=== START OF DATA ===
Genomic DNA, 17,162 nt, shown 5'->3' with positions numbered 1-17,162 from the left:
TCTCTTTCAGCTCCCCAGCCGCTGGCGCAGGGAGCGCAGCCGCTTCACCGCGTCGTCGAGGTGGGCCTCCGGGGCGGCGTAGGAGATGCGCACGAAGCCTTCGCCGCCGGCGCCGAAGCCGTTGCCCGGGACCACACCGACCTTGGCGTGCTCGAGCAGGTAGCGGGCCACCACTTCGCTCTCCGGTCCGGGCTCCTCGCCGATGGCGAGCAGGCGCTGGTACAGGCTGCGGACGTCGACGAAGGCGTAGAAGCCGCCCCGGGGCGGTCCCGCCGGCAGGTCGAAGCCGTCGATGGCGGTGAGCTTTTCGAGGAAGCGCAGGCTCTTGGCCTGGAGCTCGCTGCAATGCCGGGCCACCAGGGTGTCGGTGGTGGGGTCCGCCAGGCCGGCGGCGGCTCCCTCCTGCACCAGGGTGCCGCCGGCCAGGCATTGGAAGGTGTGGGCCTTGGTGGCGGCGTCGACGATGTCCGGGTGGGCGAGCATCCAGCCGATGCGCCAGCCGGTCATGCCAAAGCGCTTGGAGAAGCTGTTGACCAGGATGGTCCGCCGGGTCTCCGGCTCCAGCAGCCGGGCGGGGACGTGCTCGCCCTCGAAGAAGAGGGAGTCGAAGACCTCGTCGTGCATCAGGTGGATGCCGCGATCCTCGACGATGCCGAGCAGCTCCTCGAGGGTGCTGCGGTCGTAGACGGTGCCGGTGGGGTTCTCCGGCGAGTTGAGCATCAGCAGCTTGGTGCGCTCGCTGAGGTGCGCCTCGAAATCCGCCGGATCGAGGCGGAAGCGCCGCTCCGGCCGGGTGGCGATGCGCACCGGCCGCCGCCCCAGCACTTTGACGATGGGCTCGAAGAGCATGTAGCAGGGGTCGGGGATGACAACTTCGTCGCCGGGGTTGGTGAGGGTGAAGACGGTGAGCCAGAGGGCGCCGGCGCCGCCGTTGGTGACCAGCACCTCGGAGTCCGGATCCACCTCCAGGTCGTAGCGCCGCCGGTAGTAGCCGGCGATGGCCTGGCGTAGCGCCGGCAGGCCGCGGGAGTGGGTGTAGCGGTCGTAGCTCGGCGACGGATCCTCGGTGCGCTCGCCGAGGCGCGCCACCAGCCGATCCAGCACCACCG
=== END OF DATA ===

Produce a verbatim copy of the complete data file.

Genomic DNA, 17,162 nt, shown 5'->3' with positions numbered 1-17,162 from the left:
TCTCTTTCAGCTCCCCAGCCGCTGGCGCAGGGAGCGCAGCCGCTTCACCGCGTCGTCGAGGTGGGCCTCCGGGGCGGCGTAGGAGATGCGCACGAAGCCTTCGCCGCCGGCGCCGAAGCCGTTGCCCGGGACCACACCGACCTTGGCGTGCTCGAGCAGGTAGCGGGCCACCACTTCGCTCTCCGGTCCGGGCTCCTCGCCGATGGCGAGCAGGCGCTGGTACAGGCTGCGGACGTCGACGAAGGCGTAGAAGCCGCCCCGGGGCGGTCCCGCCGGCAGGTCGAAGCCGTCGATGGCGGTGAGCTTTTCGAGGAAGCGCAGGCTCTTGGCCTGGAGCTCGCTGCAATGCCGGGCCACCAGGGTGTCGGTGGTGGGGTCCGCCAGGCCGGCGGCGGCTCCCTCCTGCACCAGGGTGCCGCCGGCCAGGCATTGGAAGGTGTGGGCCTTGGTGGCGGCGTCGACGATGTCCGGGTGGGCGAGCATCCAGCCGATGCGCCAGCCGGTCATGCCAAAGCGCTTGGAGAAGCTGTTGACCAGGATGGTCCGCCGGGTCTCCGGCTCCAGCAGCCGGGCGGGGACGTGCTCGCCCTCGAAGAAGAGGGAGTCGAAGACCTCGTCGTGCATCAGGTGGATGCCGCGATCCTCGACGATGCCGAGCAGCTCCTCGAGGGTGCTGCGGTCGTAGACGGTGCCGGTGGGGTTCTCCGGCGAGTTGAGCATCAGCAGCTTGGTGCGCTCGCTGAGGTGCGCCTCGAAATCCGCCGGATCGAGGCGGAAGCGCCGCTCCGGCCGGGTGGCGATGCGCACCGGCCGCCGCCCCAGCACTTTGACGATGGGCTCGAAGAGCATGTAGCAGGGGTCGGGGATGACAACTTCGTCGCCGGGGTTGGTGAGGGTGAAGACGGTGAGCCAGAGGGCGCCGGCGCCGCCGTTGGTGACCAGCACCTCGGAGTCCGGATCCACCTCCAGGTCGTAGCGCCGCCGGTAGTAGCCGGCGATGGCCTGGCGTAGCGCCGGCAGGCCGCGGGAGTGGGTGTAGCGGTCGTAGCTCGGCGACGGATCCTCGGTGCGCTCGCCGAGGCGCGCCACCAGCCGATCCAGCACCACCG